What You’ll Learn in Computer Animation College
You’ll learn a lot in animation school. Here’s a guide to your curriculum and software.
Preparing for a career in animation for film, television or video games requires a lot of technical training in industry-standard software and hardware, in addition to the study of basic animation, design and filmmaking techniques.
Computer animation colleges provide curriculum in these fundamental areas.
Still asking yourself, “Why do I need to know storyboarding? And who’s Maya?”
Read on to find out what types of techniques and software that aspiring animators learn at computer animation colleges and why they’re important to finding a job in the industry.
Learn Fundamental Techniques
Some of the critical knowledge you’ll acquire at computer animation colleges falls outside of the realm of software and hardware, but still constitutes part of your technical training in the field. These include some of the traditional art, design and filmmaking principles used by animators throughout the history of animation:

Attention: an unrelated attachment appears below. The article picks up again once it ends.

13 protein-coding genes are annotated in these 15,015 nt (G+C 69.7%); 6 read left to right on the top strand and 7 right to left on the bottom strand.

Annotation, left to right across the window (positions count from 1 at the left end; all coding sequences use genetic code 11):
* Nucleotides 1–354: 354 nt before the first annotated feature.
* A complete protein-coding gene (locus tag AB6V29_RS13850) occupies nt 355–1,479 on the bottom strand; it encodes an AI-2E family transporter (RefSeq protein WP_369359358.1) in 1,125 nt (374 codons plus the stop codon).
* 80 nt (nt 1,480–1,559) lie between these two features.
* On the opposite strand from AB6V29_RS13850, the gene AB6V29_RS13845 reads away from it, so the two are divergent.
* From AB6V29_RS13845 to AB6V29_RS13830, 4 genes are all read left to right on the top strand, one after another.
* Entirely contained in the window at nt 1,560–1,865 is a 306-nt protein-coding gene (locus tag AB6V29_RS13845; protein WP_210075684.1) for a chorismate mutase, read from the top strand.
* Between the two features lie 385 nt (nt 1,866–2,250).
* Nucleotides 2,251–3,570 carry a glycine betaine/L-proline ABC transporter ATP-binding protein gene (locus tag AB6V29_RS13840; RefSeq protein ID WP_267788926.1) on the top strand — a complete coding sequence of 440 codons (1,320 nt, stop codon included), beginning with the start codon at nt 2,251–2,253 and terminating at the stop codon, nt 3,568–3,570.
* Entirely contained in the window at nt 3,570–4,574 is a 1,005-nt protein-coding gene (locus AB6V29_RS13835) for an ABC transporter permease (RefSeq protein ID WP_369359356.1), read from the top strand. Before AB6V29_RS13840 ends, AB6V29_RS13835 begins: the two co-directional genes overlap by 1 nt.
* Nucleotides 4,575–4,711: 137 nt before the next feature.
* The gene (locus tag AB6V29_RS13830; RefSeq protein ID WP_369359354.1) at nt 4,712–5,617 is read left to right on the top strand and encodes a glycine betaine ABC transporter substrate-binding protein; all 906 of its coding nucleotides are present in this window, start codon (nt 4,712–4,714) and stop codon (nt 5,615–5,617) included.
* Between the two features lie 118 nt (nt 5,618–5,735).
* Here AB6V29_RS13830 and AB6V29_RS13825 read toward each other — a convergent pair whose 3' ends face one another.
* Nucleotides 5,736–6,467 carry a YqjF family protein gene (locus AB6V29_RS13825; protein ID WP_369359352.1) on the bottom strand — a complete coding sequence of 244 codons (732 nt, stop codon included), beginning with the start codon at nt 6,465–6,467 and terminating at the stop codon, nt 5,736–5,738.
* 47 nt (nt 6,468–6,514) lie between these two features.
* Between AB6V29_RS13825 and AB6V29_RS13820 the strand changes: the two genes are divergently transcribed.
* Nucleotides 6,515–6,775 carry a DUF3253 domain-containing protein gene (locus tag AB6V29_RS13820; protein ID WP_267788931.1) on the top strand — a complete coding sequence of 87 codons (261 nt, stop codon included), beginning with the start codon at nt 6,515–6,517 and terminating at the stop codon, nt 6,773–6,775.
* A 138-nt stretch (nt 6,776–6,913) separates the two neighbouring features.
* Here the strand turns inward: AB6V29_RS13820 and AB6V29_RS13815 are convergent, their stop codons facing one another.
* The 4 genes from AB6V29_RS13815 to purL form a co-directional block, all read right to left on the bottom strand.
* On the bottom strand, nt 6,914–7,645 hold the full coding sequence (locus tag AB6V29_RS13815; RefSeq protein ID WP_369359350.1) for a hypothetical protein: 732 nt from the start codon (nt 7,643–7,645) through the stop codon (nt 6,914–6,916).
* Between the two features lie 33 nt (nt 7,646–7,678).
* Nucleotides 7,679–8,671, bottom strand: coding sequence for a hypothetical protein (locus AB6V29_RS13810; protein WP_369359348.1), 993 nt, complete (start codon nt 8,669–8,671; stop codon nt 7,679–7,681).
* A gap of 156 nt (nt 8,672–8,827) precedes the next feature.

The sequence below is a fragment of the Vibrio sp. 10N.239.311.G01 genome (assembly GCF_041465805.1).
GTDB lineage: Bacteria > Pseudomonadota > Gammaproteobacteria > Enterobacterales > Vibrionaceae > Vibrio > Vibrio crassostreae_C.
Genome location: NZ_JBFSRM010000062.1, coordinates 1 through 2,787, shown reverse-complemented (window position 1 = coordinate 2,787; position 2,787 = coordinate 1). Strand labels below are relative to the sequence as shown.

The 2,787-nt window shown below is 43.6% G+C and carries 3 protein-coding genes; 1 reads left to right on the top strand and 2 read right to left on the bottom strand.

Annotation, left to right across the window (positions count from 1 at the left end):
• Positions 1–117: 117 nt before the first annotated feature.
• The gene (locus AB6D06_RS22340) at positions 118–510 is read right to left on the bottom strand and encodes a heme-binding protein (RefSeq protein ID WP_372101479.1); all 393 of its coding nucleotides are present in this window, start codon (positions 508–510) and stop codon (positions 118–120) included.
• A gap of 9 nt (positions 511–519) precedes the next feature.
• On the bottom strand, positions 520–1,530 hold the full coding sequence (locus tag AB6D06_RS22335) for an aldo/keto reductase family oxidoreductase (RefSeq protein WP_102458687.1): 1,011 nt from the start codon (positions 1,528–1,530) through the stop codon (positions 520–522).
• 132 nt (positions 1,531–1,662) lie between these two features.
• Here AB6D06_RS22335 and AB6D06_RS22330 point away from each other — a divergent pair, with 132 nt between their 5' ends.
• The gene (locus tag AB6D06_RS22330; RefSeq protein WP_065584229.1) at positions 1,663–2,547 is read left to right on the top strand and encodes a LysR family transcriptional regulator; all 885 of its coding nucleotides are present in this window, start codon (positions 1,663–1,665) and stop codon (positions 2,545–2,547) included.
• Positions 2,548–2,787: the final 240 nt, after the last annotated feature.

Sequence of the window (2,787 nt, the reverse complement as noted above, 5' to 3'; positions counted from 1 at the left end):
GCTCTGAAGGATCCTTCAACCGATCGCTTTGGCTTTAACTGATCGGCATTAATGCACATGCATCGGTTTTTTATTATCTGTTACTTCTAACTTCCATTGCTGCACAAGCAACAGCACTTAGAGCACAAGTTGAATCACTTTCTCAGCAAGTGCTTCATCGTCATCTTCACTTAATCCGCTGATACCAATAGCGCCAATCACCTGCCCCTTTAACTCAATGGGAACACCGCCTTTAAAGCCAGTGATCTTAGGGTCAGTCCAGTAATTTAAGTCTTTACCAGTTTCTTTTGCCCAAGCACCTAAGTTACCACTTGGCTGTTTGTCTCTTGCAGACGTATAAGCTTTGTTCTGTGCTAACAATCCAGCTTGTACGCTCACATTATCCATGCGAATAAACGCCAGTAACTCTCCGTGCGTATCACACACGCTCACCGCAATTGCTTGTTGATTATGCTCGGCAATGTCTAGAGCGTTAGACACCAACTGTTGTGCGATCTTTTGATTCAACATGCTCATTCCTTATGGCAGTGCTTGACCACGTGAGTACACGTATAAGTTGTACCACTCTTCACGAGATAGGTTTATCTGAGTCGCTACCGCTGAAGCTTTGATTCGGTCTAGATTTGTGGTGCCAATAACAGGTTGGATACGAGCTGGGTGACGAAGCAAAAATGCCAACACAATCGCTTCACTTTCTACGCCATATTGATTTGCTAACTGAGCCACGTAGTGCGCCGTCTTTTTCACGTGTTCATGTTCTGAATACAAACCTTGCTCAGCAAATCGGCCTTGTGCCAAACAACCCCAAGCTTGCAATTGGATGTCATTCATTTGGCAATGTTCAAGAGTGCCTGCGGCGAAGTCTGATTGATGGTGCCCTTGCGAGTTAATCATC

- Storytelling and scriptwriting
- Character design and development
- Drawing and design for animation
- Camera and lighting techniques
If you choose to emphasize game development, then you may also learn about concepts specific to animation for gaming, such as game logistics and level design.
Animation Hardware and Software
Among the most important skills taught by computer animation colleges is how to effectively use a wide range of imaging, animation and production software. Software is what enables you to bring memorable characters such as Woody and Buzz Lightyear from “Toy Story” to life on the big screen or the computer monitor—everything from movements to clothing textures to weather effects is a product of animation technology. You can expect to learn about software programs such as the following in your computer animation degree:
- Audio editing: Audacity, Adobe Audition, WavePad
- Image creation and editing: Adobe Photoshop, Adobe Illustrator, Aperture, Corel PaintShop, GIMP
- Motion graphics: Adobe After Effects, Adobe Flash
- 3D animation, rendering, compositing, lighting and texture: Autodesk Maya, Autodesk 3ds Max, DigiCel FlipBook, Pixar Renderman
- Video editing: Adobe Premiere, Windows MovieMaker, Apple Final Cut, CyberLink PowerDirector
- Game creation: Unreal, Unity, Game Maker
As the animation industry continues to change, so too will the software and technology involved in creating games, movies and websites. However, the mission of computer animation colleges remains the same: educating tomorrow’s animators with the tools they’ll need to succeed in the job market.